Exploiting different scales of variability in a generic Eucalyptus species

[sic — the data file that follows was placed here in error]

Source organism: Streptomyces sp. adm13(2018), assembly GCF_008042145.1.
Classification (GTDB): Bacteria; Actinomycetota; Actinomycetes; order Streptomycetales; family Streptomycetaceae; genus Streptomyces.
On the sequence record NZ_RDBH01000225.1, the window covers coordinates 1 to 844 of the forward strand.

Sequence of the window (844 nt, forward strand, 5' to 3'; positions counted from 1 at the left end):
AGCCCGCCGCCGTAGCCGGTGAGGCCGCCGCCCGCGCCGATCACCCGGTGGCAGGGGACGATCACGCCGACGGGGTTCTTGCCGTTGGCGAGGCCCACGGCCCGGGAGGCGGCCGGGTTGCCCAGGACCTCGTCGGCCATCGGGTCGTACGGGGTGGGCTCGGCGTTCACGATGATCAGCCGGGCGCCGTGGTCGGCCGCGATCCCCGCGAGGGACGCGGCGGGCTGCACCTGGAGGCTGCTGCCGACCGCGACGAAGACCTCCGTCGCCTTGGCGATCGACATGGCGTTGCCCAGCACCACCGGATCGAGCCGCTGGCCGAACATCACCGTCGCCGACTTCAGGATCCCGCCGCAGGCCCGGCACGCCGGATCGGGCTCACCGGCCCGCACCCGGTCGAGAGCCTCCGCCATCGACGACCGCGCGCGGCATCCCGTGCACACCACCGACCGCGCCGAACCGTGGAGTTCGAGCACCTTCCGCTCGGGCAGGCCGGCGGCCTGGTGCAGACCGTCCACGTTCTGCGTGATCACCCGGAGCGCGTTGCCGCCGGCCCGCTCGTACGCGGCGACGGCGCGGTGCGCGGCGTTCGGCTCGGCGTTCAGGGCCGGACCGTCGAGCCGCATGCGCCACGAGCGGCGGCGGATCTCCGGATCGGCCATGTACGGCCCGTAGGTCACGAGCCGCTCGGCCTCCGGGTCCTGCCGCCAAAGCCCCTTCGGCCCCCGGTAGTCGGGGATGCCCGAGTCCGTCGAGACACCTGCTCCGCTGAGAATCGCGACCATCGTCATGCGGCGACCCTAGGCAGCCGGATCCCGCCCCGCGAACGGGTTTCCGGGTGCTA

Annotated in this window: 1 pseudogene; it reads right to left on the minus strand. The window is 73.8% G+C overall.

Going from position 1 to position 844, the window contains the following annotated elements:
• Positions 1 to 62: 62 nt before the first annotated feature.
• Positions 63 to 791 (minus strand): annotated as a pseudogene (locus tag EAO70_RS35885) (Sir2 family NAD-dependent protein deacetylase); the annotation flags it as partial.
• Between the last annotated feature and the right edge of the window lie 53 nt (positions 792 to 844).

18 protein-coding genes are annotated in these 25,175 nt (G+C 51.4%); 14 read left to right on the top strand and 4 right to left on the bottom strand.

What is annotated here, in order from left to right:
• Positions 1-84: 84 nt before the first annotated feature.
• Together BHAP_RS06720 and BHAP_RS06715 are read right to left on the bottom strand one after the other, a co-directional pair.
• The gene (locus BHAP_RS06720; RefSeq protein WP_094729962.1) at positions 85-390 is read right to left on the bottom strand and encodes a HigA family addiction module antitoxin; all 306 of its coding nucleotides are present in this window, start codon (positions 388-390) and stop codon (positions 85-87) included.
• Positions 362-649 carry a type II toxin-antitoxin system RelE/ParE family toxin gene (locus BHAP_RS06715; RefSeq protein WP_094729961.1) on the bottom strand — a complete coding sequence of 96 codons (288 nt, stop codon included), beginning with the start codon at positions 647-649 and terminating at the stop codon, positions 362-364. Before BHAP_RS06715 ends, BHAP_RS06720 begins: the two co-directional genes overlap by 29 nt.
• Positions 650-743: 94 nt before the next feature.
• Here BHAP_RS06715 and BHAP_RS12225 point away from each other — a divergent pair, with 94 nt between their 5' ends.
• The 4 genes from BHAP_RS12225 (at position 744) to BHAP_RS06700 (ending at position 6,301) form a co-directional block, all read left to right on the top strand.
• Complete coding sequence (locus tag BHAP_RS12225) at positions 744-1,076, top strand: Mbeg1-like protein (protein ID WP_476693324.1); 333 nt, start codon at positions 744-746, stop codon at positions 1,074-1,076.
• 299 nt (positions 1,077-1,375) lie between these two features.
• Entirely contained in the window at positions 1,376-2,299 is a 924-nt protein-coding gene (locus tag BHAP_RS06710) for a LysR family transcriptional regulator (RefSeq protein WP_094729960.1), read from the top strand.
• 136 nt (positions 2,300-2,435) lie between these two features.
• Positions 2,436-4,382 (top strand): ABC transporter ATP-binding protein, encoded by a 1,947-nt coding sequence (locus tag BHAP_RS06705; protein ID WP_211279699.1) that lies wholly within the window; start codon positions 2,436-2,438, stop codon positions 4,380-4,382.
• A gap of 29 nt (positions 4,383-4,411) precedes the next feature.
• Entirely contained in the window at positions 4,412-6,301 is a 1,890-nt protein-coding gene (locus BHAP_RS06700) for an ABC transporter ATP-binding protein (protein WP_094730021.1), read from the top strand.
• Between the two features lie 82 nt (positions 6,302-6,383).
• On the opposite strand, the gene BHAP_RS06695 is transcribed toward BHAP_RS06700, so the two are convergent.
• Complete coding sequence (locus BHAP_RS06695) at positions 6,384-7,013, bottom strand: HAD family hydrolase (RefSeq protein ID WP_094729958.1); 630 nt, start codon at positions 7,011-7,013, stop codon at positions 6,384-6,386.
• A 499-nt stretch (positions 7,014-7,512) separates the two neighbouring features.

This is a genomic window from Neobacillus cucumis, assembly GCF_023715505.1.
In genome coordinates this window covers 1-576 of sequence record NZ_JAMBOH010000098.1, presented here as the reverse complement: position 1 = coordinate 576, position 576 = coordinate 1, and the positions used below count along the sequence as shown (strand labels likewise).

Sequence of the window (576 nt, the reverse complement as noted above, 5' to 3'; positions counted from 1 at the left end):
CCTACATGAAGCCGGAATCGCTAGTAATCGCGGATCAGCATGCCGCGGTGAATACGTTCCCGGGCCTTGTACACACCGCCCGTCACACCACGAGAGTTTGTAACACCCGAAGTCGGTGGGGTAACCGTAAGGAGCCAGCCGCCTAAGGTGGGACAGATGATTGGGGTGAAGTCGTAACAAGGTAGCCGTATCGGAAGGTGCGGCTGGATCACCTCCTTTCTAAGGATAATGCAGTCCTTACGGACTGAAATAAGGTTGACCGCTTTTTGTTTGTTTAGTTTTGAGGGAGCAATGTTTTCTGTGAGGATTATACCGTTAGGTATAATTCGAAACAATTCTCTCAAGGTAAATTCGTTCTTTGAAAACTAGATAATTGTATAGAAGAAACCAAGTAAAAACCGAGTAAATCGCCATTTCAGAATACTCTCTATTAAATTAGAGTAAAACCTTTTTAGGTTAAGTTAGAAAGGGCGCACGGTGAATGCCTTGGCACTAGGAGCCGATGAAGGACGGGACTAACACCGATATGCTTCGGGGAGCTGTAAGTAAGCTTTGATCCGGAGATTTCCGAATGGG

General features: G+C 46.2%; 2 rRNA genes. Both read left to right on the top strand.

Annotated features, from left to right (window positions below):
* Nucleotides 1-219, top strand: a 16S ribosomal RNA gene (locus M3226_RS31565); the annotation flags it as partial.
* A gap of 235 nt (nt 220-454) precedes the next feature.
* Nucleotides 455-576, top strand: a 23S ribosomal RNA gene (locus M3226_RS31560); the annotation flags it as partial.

This paper tackles a simple question: How should we go about starting a breeding program for a generic eucalypt? I posit that the failure of many attempts is directly related to their lack of focus and small population size, which made very difficult to select and breed trees that showed superiority for multiple-traits. I describe the exploitation of variability at three levels: between populations, within populations and within trees. Taking advantage of within-tree variability would make very early selection for intrinsic wood quality feasible. I use stochastic simulation to study the effect of sample size when dealing with a multiple-trait situation. Arising from this analysis I suggest using a strategy based on openpollination, enriched with controlled crosses making use of low cost techniques like Artificially Induced Protogyny. Finally, the testing scheme would target very specific environments, considering that we ought to be breeding niche species that take account of a particular site/environment and a specific endproduct.